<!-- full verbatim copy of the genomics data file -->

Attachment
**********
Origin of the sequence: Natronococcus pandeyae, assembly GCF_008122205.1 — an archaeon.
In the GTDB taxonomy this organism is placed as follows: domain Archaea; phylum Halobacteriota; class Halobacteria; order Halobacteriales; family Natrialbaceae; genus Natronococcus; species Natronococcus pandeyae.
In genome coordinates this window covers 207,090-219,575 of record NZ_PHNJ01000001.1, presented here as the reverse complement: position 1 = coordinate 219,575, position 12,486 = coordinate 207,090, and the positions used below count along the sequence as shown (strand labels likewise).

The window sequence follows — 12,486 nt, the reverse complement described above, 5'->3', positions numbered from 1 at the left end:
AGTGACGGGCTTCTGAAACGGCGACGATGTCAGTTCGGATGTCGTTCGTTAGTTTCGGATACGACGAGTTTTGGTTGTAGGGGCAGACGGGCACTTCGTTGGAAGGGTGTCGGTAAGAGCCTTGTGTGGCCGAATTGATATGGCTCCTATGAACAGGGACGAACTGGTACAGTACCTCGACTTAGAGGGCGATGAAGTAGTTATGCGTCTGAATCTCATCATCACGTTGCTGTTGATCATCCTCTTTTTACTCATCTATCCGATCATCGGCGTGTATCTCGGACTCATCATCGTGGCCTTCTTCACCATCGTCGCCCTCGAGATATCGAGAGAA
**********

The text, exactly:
Origin of the sequence: Natronococcus pandeyae, assembly GCF_008122205.1 — an archaeon.
In the GTDB taxonomy this organism is placed as follows: domain Archaea; phylum Halobacteriota; class Halobacteria; order Halobacteriales; family Natrialbaceae; genus Natronococcus; species Natronococcus pandeyae.
In genome coordinates this window covers 207,090-219,575 of record NZ_PHNJ01000001.1, presented here as the reverse complement: position 1 = coordinate 219,575, position 12,486 = coordinate 207,090, and the positions used below count along the sequence as shown (strand labels likewise).

The window sequence follows — 12,486 nt, the reverse complement described above, 5'->3', positions numbered from 1 at the left end:
AGTGACGGGCTTCTGAAACGGCGACGATGTCAGTTCGGATGTCGTTCGTTAGTTTCGGATACGACGAGTTTTGGTTGTAGGGGCAGACGGGCACTTCGTTGGAAGGGTGTCGGTAAGAGCCTTGTGTGGCCGAATTGATATGGCTCCTATGAACAGGGACGAACTGGTACAGTACCTCGACTTAGAGGGCGATGAAGTAGTTATGCGTCTGAATCTCATCATCACGTTGCTGTTGATCATCCTCTTTTTACTCATCTATCCGATCATCGGCGTGTATCTCGGACTCATCATCGTGGCCTTCTTCACCATCGTCGCCCTCGAGATATCGAGAGAA